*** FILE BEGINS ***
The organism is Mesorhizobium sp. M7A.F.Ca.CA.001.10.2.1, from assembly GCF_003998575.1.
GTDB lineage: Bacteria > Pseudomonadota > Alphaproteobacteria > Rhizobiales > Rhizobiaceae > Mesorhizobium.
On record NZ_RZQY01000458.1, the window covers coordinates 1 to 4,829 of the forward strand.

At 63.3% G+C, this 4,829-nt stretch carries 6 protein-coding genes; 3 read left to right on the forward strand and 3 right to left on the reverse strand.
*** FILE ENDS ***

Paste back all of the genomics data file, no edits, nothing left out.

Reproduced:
The organism is Mesorhizobium sp. M7A.F.Ca.CA.001.10.2.1, from assembly GCF_003998575.1.
GTDB lineage: Bacteria > Pseudomonadota > Alphaproteobacteria > Rhizobiales > Rhizobiaceae > Mesorhizobium.
On record NZ_RZQY01000458.1, the window covers coordinates 1 to 4,829 of the forward strand.

At 63.3% G+C, this 4,829-nt stretch carries 6 protein-coding genes; 3 read left to right on the forward strand and 3 right to left on the reverse strand.